Psychological studies demonstrate that mankind is not suited for the concept of political leadership.
I just read an interview in psychologie Magazine nr.1 from 2016 (yes, its old…) with professor of evolutionary psychology at the Vrije Universiteit (Free University) in Amsterdam, Mark van Vugt. In that interview, Van Vugt revealed some conclusions from studies into leadership (both elected and leadership in general). I translated this quote from page 90 of the magazine:
Our brain has been formed in a time that leadership – then physical in nature – was primarily a physical matter. Bodily qualities (muscular strength, tallness, willingness to take risks, courage, et cetera) were important. But in our time, those qualities are demonstrably less important: most leaders work in offices and don’t have to impress or intimidate or directly compete. Instead they must take big decisions for large groups of people in complex environments. Yet, job-interview committees still have a prehistoric way of looking at their candidates and primarily choose tall, strong men that exhibit bravery, while the job really has other requirements.
Question: Did such mistakes not occur in prehistory?
It never happened that a stranger got to be in charge of a group of hunter-gatherers. Everyone knew the person they chose as leader through and through. Not only physical qualities but also his personality, because people continually lived among each other. Meaning that there was no possibility for deception. Nowadays, for lack of other information we still use rater superficial properties, such as tallness, charm and a letter of motivation.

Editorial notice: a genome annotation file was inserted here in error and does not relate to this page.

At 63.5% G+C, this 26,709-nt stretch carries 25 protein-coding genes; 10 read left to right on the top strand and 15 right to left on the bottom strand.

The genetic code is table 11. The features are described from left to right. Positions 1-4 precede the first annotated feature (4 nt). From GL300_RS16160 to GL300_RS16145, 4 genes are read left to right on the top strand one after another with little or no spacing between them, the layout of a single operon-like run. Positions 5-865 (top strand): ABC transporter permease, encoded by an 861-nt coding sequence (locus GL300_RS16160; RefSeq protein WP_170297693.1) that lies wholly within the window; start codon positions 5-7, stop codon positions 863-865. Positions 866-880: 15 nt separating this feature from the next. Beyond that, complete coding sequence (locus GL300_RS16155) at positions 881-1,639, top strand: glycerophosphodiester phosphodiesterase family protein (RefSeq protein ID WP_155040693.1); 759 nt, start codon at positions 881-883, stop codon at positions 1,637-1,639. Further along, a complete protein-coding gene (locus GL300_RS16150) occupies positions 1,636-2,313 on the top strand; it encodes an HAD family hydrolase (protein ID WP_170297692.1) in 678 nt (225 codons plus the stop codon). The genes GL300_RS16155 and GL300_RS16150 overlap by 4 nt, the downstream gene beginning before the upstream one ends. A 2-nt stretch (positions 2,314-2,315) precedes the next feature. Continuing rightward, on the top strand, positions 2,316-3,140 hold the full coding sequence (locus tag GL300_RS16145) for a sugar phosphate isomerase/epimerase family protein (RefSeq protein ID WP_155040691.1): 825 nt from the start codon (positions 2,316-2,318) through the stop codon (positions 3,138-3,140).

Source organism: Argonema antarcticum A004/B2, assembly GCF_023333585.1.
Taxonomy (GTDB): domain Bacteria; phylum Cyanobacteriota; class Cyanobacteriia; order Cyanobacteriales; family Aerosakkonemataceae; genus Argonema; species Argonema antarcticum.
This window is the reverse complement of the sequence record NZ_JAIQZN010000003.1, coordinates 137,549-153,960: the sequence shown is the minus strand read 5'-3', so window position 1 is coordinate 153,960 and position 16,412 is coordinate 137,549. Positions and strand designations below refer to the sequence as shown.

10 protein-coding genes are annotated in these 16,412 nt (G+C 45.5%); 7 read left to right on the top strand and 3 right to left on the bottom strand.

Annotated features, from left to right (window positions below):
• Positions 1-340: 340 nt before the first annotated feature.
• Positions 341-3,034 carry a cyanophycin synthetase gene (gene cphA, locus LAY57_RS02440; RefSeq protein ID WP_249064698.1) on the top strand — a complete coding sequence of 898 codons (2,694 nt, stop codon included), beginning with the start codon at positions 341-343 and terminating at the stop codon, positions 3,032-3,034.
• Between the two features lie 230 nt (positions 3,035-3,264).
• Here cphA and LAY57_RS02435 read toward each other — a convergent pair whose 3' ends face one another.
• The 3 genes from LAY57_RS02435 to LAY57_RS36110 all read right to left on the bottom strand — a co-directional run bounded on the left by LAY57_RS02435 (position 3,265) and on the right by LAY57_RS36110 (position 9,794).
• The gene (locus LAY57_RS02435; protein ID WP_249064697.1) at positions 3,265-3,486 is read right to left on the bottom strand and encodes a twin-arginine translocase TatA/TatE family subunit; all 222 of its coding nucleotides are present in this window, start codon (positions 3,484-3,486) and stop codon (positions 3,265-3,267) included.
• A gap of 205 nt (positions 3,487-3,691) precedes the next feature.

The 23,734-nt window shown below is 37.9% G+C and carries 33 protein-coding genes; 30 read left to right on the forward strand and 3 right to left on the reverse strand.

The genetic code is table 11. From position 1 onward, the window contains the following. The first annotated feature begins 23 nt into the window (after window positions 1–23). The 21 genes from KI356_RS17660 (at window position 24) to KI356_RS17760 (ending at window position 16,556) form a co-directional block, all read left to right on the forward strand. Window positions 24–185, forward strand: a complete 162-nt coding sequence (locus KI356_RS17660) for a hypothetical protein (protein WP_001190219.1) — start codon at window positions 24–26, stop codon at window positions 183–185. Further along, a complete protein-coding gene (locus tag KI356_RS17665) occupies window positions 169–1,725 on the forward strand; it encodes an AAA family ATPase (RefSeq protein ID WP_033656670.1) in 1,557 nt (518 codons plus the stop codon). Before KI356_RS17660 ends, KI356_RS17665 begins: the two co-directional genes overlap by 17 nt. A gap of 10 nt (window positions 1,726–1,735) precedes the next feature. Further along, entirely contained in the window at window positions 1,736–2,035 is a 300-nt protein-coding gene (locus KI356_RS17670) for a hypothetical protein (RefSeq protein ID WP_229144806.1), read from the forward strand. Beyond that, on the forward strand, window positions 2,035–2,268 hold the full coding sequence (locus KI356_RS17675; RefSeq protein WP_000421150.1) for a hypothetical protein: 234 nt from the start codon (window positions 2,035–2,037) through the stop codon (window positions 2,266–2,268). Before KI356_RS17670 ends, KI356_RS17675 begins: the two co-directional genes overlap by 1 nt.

One’s followers chose one to be their leader. Because one displayed good ideas and demonstrable qualities. Leadership arose bottom-up. In primordial times, there was no social inequality, there were no possesions, so not so much competition between people.
Psychology has long been based on a faulty image of man. We should more often ask ourselves: what is the evolutionary origin of our behaviour? What are the purpose and the mechanism behind it?
Elsewhere in the interview, he mentions studies that have demonstrated that greater equality leads to better results than authoritarian leadership. From which I draw the conclusion that political leadership (despotism) is undesirable : it’s better to have a society where millions people are not forced into a subservient role, due to a lack of political power, or political prowess (backstabbing, lying, cheating, deceiving)
That’s not the type of equality that socialists like Bernie Sanders, or Jesse Klaver (leader of GreenLeft, the cryptocommunist watermelons that are responsible for so much environmental damage) talk about, which in fact is the exact opposite.
In random order, I would like to summarise two further proofs of the undesirability of (political) leadership, the two Stans.
The first Stan:
Phil Zimbardo’s “Stanford prison experiment”
This study demonstrated that people can’t handle being in charge of other people, they’ll,end up tormenting their underlings.
This was dreadfully emphasized in Abu Ghraib prison.
The second Stan:
Stanley Milgram’s “Obedience to Authority” (“the electrocution study”)
This study demonstrated that people are unsuitable to being lead, being given orders, because they have the unfortunate tendency to follow them, even when the effects on innocent people are horrible: such distress that death is a real risk.